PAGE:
American Art

Mabee-Gerrer Museum of Art

American Art

American Art


Portraiture was the most popular form of art in early America. The MGMoA’s American art collection begins with two paintings in our portrait gallery. This presumably husband and wife pair is a great example of the itinerant painter who painted several figures, just adding the features of the face from real life as he moved from town to town.
 

American Art 2


This collection continues with several Hudson River landscapes by Inness, Cropsey, and Bricher. The Hudson River painters were so named because the artists preferred to depict the Hudson River Valley and the surrounding areas such as the Catskill, Adirondack, and White Mountains. The Hudson River School movement began with Thomas Cole, but it quickly caught on with other artists who were fascinated with the sweeping vistas.

Jasper Cropsey’s Autumn on the Hudson reveals a group of people either taking their boats on a trip down the river or coming back from a trip. Either way, the focus is the panoramic view across the Hudson River. The people are simply a minor element, while nature is the true subject. Cropsey is known for realistic, detailed scenes of nature.

In Edward Moran’s Coast of England, a man and a boy are sitting on a rock watching a fleet of sailing ships just outside of the harbor. The sun glints off the water, creating a spotlight next to the rocks.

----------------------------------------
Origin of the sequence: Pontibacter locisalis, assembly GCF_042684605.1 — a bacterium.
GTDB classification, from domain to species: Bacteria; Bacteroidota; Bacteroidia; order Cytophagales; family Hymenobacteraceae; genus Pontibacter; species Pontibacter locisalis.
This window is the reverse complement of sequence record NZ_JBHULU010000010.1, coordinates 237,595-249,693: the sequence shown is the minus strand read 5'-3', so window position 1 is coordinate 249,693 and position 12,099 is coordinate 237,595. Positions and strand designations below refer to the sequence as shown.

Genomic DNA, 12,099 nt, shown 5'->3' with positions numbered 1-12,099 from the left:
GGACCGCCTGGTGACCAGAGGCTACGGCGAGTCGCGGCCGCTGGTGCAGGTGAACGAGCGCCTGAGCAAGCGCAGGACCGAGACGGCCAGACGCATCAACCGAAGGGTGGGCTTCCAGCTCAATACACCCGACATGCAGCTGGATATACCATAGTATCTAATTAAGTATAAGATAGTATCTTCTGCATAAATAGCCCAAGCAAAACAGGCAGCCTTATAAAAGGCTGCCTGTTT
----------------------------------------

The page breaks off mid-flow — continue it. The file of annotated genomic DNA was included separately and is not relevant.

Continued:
Evening on the Farm by George Inness is an atmospheric portrayal of a quiet day on a farm. A woman, carrying sheaves of wheat, walks with a child. On the other side of the simple wooden fence, cows, haybales, and a barn are visible. All of this is portrayed with a soft, loose brushstroke, evoking the quiet, haziness of a warm summer evening.

Alfred Thomas Bricher’s Summer Afternoon shows several families enjoying the Sandy Hook beach. While this is not the typical Hudson River School painting, nature remains the focus of the painting with most of the people on the left side of the painting. The people are fully dressed in Victorian clothing, much different from the clothing (or lack there of) that people wear to the beach today.
 

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Enriching lives through art!

Mabee-Gerrer Museum of Art

1900 West MacArthur
Shawnee, OK 74804

contact us405.878.5300

Home: mgmoa.org

The Mabee-Gerrer Museum of Art is supported by these organizations and generous donors like you!

  • Allied Arts
  • Oklahoma Arts Council
  • Art Works

  • The museum is affiliated with:
  • Oklahoma Museums
  • Give Smart OKC